Leg 183 snthesis: Kerguelen Plateau-Broken Ridge-a large igneous province
Frey, FA and Coffin, MF and Wallace, PJ and Weis, D, Leg 183 snthesis: Kerguelen Plateau-Broken Ridge-a large igneous province, Proceedings of the Ocean Drilling Program, Scientific Results, 183 pp. 1-48. ISSN 1096-7451 (2003) [Refereed Article]
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The Kerguelen Plateau and Broken Ridge form a large igneous
province (LIP) in the southern Indian Ocean. The main objectives of
Ocean Drilling Program Leg 183 were to understand the origin and evolution
of this LIP and the impact of its formation on the environment.
Igneous basement (33 to 233 m of penetration) has been recovered
from 11 drill sites on the LIP, and 7 are Leg 183 sites. Studies of the basement
and sediment cores lead to the following conclusions.
1. Formation of the LIP postdated breakup between India and Antarctica,
with eruption ages (40Ar/39Ar) ranging from ~119 Ma in the southern Kerguelen Plateau (SKP) to ~34 Ma in the northern Kerguelen Plateau. Apparently, peaks in magmatic output (~0.9 km3/yr) occurred in the intervals of 119–110 and 105–95 Ma.
Although an important caveat is that we have access only to
uppermost basement of a thick (~20 km) igneous crust, these
results are inconsistent with massive volcanism associated with
a single plume head and continental breakup.
2. The uppermost igneous basement is dominantly tholeiitic
basalt. Based on the physical characteristics of the lava flows,
which indicate subaerial eruption, and the occurrence of overlying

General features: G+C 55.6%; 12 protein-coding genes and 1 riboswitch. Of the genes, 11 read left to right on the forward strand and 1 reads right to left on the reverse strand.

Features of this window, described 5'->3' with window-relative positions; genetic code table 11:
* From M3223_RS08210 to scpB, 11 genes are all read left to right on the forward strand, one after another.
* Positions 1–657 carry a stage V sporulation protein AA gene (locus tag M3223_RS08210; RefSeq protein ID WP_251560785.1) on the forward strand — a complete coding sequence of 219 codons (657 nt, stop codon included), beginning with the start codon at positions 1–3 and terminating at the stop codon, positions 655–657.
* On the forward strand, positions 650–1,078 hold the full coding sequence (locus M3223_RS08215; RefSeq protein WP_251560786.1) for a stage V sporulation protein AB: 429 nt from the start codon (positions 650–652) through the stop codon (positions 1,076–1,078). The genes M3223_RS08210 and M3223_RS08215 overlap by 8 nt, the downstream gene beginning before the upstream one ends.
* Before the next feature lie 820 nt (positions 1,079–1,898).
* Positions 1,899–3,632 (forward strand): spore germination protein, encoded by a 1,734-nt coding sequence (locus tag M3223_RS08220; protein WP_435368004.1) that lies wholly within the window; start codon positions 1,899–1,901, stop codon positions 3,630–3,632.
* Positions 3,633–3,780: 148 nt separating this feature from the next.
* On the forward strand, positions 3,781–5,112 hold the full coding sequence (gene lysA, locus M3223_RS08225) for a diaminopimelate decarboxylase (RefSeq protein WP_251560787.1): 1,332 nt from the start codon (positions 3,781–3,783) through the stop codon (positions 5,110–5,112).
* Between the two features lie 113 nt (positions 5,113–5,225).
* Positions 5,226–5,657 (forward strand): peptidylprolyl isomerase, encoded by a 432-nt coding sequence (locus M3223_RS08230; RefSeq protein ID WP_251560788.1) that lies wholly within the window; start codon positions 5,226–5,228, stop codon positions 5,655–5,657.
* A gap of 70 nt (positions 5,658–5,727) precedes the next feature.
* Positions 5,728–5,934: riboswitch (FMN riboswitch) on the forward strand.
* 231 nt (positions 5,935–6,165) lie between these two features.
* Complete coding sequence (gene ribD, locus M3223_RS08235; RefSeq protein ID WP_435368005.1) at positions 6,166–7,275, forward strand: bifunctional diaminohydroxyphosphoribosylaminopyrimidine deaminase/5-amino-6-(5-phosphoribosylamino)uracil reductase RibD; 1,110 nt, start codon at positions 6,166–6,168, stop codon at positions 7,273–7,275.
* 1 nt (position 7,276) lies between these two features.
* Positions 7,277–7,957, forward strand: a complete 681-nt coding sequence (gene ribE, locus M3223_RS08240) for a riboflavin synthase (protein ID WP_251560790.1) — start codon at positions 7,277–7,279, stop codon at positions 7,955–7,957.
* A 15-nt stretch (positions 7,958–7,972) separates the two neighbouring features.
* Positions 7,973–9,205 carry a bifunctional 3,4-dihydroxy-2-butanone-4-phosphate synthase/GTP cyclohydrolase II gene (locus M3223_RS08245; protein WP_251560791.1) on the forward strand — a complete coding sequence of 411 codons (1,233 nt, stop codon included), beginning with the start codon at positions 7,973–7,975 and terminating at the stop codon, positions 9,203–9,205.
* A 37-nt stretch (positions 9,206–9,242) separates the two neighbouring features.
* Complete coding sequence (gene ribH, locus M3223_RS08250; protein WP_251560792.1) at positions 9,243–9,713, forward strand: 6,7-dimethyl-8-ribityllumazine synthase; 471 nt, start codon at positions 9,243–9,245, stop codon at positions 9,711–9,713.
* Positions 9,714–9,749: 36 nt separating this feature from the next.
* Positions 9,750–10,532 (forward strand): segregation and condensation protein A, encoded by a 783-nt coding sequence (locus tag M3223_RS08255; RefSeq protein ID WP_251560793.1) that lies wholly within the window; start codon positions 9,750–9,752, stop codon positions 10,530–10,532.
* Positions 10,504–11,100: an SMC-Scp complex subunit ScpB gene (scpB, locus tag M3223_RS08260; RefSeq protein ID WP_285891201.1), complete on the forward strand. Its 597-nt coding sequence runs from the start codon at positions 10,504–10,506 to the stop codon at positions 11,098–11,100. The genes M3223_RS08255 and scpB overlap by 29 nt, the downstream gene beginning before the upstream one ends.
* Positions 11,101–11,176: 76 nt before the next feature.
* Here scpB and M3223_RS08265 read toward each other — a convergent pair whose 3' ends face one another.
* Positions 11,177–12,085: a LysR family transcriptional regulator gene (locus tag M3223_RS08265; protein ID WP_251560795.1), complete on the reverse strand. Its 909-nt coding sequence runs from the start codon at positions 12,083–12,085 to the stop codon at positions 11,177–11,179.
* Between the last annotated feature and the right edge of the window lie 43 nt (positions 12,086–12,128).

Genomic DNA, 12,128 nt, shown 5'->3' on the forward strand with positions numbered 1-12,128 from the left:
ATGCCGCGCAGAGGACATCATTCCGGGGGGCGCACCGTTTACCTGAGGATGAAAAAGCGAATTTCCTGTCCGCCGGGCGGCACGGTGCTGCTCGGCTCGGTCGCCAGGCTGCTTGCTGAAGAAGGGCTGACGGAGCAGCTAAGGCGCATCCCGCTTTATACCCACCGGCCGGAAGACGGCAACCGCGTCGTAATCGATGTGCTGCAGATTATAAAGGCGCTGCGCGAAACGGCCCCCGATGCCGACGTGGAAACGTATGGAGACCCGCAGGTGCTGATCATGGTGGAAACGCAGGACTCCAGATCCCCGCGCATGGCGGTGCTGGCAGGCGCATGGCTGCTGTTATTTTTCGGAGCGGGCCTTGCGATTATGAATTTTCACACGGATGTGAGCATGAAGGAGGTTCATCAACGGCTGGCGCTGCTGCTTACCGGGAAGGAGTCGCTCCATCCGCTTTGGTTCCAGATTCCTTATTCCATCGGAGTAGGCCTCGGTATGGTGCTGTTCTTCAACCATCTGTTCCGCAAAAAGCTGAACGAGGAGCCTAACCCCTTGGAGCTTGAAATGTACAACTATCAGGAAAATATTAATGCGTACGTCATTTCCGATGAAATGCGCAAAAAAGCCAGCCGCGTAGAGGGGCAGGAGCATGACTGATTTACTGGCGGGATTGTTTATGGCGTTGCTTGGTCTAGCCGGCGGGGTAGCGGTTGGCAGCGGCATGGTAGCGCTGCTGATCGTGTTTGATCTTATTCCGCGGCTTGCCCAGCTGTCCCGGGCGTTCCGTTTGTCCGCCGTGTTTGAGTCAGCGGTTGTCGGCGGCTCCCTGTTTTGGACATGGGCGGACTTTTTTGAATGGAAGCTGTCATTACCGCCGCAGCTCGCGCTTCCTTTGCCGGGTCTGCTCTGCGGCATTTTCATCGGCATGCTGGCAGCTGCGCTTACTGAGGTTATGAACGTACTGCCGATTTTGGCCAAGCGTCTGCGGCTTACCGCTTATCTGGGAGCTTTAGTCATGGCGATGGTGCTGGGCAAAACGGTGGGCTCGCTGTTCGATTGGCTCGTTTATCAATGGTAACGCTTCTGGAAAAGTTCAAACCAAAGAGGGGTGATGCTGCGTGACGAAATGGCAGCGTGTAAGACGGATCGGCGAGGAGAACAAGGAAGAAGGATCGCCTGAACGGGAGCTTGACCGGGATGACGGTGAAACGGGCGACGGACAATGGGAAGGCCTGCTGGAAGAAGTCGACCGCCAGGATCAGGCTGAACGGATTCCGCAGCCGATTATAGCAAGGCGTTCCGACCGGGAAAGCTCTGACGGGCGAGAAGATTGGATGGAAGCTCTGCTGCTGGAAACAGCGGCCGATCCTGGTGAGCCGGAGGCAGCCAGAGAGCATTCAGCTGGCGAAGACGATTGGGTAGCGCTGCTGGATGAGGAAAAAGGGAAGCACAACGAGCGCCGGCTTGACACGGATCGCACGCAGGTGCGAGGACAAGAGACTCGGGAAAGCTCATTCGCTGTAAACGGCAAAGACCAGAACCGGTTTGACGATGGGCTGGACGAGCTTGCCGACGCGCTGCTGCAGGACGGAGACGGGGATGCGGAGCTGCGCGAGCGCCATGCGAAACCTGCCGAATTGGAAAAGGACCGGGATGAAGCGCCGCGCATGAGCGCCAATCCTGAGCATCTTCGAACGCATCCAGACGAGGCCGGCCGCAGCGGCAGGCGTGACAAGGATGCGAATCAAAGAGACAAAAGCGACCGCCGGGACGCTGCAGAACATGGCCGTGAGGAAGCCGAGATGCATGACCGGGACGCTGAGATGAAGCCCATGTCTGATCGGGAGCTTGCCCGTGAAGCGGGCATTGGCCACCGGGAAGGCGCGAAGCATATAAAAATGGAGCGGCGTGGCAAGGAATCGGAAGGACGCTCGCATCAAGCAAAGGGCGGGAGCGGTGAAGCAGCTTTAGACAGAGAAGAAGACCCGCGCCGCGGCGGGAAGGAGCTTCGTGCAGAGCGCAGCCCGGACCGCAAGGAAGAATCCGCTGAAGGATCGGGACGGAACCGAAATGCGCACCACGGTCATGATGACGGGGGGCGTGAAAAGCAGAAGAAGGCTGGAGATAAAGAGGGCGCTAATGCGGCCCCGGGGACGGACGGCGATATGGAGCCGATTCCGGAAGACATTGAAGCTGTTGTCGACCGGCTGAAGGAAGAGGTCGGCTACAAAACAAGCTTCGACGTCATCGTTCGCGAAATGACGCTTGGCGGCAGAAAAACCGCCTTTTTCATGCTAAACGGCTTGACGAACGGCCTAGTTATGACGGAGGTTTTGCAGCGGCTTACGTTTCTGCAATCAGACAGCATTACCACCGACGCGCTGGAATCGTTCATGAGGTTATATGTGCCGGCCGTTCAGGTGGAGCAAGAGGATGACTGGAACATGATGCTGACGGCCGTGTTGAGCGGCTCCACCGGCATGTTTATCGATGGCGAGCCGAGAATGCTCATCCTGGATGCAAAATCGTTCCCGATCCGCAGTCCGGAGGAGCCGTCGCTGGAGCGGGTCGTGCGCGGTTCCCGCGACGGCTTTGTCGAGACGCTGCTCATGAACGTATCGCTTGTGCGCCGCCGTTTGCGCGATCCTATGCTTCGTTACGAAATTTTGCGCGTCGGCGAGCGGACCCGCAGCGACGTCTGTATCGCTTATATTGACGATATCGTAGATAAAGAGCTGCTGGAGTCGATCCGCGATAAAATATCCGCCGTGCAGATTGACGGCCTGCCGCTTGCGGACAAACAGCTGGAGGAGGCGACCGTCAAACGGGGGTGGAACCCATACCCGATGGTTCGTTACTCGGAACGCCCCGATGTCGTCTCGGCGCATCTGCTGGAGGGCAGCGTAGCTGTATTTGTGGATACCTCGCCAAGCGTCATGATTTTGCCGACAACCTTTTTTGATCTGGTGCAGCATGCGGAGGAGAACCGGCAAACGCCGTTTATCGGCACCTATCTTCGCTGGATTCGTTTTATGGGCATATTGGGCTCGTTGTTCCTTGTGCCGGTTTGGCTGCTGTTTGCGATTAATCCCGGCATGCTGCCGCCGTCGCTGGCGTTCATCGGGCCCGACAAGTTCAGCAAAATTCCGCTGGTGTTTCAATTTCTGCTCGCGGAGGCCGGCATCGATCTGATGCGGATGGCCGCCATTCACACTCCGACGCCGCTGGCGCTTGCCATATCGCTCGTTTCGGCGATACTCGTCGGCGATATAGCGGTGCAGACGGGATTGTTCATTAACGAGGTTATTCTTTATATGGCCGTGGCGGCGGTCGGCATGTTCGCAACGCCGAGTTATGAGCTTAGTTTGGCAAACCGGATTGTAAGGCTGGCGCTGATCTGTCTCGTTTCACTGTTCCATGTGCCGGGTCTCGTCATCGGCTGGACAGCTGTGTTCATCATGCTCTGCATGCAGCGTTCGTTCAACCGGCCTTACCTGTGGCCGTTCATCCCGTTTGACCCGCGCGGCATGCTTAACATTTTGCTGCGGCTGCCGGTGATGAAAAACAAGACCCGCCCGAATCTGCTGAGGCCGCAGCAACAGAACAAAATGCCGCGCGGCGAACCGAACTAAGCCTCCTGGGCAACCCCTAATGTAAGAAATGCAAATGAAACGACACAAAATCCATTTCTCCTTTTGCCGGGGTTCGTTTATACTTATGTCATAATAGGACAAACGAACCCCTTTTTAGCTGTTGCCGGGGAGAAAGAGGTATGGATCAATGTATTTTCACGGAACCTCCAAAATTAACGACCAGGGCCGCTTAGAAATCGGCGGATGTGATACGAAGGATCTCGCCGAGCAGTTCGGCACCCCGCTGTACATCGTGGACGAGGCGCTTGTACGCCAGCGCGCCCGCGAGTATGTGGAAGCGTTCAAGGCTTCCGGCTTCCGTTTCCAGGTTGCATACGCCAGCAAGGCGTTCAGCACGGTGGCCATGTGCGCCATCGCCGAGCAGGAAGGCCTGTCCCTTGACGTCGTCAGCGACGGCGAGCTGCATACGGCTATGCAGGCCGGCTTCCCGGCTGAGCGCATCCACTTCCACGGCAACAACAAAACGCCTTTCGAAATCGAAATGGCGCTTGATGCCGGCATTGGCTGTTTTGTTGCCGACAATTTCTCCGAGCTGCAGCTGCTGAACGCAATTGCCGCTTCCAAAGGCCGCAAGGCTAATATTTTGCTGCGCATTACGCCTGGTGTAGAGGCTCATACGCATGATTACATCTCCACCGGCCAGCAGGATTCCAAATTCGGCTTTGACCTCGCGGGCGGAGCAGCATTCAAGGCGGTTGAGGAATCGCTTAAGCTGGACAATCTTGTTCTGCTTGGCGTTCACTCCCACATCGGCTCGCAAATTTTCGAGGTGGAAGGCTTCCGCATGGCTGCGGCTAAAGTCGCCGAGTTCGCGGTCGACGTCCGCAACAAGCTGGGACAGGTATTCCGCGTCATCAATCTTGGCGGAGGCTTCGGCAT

terrestrially derived sediments containing wood fragments,
fern remains, and terrestrial palynoflora, much of the LIP was
above sea level when magmatic output was high.
3. The geochemical characteristics of basalt forming the LIP are unlike mid-ocean-ridge basalt (MORB). There are, however significant geochemical differences between tholeiitic basalt
erupted at each site. These differences are attributed to varying
proportions of components derived from the Kerguelen plume,
depleted MORB-related asthenosphere, and continental lithosphere.
4. Based on radiogenic isotopic ratios and incompatible element
abundances, tholeiitic basalt of Cretaceous age from spatially
diverse locations (Site 738 in the SKP, Site 1137 on Elan Bank,
Site 747 in the Central Kerguelen Plateau (CKP), and Site 1142
on Broken Ridge) contains up to ~5% of a component derived
from continental crust. The Proterozoic-age zircon and monazite
in clasts of garnet-biotite gneiss in a conglomerate intercalated
with basalt at Site 1137 demonstrate that continental crust fragments
are present in the Indian Ocean lithosphere.
5. Surprising new results for oceanic LIPs are the dominance of
alkalic lavas, trachybasalt to trachyte and rhyolite, at Skiff Bank
and the pyroclastic deposits present on Skiff Bank, Elan Bank,
and the CKP. Explosive subaerial volcanism at high latitudes can
contribute volatiles to the stratosphere; therefore, LIP volcanism
may have had a significant environmental impact.
6. Flora and fauna preserved in Kerguelen Plateau sediments
provide a long-term record of the plateau’s environment, beginning
with terrestrial and shallow-marine deposition followed by
equable Cretaceous paleoceanographic conditions, the abrupt
Cretaceous/Tertiary boundary, the Late Paleocene Thermal
Maximum, and cooling of the Southern Ocean through Tertiary